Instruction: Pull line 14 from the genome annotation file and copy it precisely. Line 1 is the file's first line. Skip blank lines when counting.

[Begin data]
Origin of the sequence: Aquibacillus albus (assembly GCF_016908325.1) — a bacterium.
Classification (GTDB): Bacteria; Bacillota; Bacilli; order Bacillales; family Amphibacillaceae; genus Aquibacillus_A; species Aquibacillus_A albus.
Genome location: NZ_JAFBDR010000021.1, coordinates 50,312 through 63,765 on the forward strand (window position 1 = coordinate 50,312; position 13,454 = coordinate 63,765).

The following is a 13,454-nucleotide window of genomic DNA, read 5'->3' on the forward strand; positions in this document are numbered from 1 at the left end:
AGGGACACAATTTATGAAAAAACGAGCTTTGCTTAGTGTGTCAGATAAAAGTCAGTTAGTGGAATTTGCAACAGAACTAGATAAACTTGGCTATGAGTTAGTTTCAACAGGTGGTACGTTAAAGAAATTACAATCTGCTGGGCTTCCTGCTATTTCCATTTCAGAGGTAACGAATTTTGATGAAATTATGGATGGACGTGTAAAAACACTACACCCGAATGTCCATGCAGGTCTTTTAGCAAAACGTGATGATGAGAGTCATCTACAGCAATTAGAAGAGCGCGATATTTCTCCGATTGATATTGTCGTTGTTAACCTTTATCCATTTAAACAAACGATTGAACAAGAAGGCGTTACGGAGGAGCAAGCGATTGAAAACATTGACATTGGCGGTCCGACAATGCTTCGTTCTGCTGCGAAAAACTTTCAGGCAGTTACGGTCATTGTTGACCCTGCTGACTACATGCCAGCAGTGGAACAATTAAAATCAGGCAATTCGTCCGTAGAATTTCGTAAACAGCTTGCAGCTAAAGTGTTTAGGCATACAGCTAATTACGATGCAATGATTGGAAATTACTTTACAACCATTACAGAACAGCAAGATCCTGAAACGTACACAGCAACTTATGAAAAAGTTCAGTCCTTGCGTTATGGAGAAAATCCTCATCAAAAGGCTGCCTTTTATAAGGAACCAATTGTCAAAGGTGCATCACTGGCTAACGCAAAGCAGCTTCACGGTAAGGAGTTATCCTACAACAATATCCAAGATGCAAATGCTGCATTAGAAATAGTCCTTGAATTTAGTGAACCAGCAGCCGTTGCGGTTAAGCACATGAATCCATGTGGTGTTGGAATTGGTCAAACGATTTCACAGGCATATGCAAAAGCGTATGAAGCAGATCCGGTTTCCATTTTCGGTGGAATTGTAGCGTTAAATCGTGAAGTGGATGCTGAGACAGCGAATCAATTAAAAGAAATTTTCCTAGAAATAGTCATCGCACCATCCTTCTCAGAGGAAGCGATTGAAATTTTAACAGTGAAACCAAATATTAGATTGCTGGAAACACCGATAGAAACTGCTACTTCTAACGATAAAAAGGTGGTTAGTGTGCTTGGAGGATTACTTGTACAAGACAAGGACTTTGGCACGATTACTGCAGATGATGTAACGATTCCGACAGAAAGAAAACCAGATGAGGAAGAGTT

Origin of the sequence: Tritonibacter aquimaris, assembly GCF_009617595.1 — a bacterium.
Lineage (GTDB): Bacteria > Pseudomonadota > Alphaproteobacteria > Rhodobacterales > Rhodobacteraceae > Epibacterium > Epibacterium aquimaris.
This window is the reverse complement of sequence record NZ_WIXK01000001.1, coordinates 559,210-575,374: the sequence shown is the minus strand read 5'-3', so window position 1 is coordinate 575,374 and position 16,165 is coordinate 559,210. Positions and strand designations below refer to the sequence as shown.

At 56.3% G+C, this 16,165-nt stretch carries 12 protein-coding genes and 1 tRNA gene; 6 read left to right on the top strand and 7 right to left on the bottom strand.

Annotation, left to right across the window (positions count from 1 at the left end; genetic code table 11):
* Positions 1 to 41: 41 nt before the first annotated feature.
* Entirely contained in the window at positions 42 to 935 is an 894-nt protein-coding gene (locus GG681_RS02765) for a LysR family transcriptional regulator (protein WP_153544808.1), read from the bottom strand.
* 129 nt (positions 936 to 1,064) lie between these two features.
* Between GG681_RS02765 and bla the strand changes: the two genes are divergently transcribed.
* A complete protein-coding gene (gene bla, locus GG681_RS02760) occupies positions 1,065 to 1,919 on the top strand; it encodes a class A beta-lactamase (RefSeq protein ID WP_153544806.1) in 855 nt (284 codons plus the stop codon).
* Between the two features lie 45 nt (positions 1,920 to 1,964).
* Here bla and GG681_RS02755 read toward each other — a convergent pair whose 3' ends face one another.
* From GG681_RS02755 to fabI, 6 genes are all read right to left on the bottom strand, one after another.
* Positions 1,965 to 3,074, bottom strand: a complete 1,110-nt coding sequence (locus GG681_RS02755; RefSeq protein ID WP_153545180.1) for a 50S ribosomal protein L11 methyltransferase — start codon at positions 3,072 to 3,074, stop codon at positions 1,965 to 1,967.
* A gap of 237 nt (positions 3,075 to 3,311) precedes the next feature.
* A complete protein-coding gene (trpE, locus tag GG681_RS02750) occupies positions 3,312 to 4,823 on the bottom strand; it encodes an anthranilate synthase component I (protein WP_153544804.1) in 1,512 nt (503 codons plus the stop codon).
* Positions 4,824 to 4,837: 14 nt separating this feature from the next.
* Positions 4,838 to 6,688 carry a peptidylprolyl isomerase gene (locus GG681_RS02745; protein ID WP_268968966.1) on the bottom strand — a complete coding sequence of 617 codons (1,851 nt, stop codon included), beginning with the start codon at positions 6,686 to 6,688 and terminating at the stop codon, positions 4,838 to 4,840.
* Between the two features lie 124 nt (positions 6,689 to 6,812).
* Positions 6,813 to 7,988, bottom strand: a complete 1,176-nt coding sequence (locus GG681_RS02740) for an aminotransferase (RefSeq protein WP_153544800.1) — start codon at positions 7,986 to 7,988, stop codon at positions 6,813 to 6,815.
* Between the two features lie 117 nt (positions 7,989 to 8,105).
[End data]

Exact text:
* Between GG681_RS02765 and bla the strand changes: the two genes are divergently transcribed.